Previously there were at least as many former police commanders serving as governors as there were Army veterans. In the last round of appointments, the balance may have tilted slightly towards the military. The number of former generals in such positions is often taken as evidence of the Army’s great political reach, but this is misleading. Those who get these jobs, whether they come from the Army or the security forces or other fields, like university administration, see them as perks acquired towards the end of a career. Once you become a governor, however, you are no longer an officer or a policeman, you occupy a political role, and start to think of yourself as a political figure. Your next thought becomes: if I succeed in the job, might I get a safe seat in Parliament, or could I become a minister? Will I be appointed as an adviser of some kind to the President, or become his special envoy in the future? Also, governors have to grapple with all kinds of technical and practical questions, and often call on the military for help with infrastructural challenges. There was a governor of Alexandria who came from an Army background but had gained a certain popularity in his new role. When he pressured the Army to be more helpful in dealing with floods that strained the sewage system, tensions arose. This led to all kinds of problems, because the military had other priorities, and saw him as a would-be politician who was trying to bolster his own position.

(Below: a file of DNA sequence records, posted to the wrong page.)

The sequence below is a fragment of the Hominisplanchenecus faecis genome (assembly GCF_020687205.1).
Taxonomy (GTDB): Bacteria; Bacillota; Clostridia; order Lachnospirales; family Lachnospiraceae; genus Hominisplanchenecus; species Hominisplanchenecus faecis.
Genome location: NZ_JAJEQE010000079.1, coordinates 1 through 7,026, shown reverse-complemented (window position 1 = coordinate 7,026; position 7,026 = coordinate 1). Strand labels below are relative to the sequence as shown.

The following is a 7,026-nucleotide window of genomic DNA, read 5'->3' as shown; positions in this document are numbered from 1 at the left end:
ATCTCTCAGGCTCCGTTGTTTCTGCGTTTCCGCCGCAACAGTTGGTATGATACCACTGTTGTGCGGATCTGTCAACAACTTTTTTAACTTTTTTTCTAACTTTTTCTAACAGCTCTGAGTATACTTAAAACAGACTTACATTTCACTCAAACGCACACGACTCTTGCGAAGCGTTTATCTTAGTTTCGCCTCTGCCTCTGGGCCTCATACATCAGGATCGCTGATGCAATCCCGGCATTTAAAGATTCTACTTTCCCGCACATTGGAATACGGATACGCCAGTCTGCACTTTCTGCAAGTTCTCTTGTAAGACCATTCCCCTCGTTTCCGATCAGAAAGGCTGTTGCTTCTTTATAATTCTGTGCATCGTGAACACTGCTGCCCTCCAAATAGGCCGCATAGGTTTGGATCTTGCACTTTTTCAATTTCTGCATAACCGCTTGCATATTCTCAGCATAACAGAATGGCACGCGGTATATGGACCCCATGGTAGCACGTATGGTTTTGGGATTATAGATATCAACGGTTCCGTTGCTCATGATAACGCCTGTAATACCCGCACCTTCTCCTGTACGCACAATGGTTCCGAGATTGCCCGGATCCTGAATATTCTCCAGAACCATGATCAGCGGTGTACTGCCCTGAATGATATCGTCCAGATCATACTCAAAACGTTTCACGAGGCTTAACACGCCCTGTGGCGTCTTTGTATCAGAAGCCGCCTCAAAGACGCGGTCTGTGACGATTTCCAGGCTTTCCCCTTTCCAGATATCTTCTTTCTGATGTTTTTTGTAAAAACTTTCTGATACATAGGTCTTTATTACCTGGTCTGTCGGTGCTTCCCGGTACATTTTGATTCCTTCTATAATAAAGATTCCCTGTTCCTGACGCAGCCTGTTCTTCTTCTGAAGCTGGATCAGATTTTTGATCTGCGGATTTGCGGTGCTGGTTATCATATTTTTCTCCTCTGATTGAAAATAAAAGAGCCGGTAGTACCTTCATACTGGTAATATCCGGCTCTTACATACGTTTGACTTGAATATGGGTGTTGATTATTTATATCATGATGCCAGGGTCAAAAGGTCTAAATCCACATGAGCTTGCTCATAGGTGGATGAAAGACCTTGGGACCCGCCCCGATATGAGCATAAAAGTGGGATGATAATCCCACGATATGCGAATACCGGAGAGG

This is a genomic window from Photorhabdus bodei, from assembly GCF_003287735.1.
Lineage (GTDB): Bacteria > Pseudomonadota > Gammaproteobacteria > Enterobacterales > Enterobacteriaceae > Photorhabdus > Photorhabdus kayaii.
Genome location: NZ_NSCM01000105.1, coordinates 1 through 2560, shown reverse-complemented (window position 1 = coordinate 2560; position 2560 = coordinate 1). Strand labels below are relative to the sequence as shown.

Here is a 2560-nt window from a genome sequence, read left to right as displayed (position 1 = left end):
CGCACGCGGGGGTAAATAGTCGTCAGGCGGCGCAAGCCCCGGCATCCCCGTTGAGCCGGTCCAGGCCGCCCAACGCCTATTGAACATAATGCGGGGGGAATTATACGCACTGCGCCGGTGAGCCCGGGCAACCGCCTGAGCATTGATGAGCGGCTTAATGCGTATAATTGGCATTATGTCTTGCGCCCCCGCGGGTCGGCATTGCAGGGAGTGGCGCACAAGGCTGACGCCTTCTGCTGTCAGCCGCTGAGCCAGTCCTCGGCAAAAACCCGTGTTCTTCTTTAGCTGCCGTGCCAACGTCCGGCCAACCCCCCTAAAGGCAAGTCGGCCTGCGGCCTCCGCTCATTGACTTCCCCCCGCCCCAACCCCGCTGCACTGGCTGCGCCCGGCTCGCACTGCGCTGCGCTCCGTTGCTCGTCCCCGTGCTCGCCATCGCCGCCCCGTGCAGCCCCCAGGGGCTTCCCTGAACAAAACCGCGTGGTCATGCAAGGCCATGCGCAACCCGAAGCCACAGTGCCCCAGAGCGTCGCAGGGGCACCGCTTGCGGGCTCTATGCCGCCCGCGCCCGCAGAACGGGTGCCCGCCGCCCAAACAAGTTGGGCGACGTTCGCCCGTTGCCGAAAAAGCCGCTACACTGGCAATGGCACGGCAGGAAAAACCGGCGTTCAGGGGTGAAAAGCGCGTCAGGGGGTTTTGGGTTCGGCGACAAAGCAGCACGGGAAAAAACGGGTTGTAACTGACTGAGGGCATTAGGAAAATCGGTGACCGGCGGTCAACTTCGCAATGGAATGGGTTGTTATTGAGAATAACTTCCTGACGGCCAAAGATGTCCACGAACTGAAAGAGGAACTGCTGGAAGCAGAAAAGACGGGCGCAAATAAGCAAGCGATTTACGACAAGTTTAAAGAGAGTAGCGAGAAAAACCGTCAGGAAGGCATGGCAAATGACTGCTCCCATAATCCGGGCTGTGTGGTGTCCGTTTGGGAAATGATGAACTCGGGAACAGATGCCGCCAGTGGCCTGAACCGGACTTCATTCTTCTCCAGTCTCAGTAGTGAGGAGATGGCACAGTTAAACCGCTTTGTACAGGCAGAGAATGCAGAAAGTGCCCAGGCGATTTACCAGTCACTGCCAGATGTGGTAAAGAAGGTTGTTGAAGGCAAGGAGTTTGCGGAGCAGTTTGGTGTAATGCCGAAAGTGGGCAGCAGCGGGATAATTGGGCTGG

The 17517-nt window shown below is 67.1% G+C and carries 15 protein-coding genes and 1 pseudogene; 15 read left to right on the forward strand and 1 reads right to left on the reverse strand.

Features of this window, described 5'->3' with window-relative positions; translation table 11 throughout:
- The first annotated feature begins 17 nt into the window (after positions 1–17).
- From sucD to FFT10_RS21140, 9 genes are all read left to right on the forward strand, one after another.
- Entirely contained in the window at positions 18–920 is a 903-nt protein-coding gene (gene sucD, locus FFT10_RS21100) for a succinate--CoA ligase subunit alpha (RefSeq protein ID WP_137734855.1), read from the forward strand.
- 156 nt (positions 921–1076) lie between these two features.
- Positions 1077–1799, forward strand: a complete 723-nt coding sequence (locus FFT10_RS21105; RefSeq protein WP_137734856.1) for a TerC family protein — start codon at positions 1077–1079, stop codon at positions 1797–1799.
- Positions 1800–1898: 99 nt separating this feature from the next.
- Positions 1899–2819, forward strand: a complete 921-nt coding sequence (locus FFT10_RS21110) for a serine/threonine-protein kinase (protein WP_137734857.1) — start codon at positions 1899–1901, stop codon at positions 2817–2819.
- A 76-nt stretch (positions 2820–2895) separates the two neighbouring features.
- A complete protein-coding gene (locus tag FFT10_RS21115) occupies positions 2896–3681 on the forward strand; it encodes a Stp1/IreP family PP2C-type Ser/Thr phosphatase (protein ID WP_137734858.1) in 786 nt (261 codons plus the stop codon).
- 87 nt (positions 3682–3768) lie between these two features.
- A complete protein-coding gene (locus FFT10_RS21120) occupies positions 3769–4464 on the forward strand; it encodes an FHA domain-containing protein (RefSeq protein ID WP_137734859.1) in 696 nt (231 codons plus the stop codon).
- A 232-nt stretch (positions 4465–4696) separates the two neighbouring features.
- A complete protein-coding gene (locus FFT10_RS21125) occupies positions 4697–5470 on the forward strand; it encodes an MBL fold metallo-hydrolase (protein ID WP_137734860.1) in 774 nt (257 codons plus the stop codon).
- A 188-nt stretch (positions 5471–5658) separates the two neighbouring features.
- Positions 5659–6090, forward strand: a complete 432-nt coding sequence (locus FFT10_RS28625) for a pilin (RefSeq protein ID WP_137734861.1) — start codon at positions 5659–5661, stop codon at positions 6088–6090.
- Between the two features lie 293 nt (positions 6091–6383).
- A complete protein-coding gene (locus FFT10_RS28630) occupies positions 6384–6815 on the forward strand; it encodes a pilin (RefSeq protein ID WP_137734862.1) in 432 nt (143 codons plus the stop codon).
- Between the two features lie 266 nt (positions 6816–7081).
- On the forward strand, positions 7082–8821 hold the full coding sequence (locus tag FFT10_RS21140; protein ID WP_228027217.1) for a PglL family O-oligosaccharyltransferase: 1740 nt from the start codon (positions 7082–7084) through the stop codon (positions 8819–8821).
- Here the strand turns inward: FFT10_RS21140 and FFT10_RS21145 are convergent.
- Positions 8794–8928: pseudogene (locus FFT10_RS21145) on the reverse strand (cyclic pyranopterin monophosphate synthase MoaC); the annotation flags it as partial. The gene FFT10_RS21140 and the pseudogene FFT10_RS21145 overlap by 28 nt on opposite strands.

B. THE PRESIDENT
How would you describe Sisi’s style and search for popularity in power?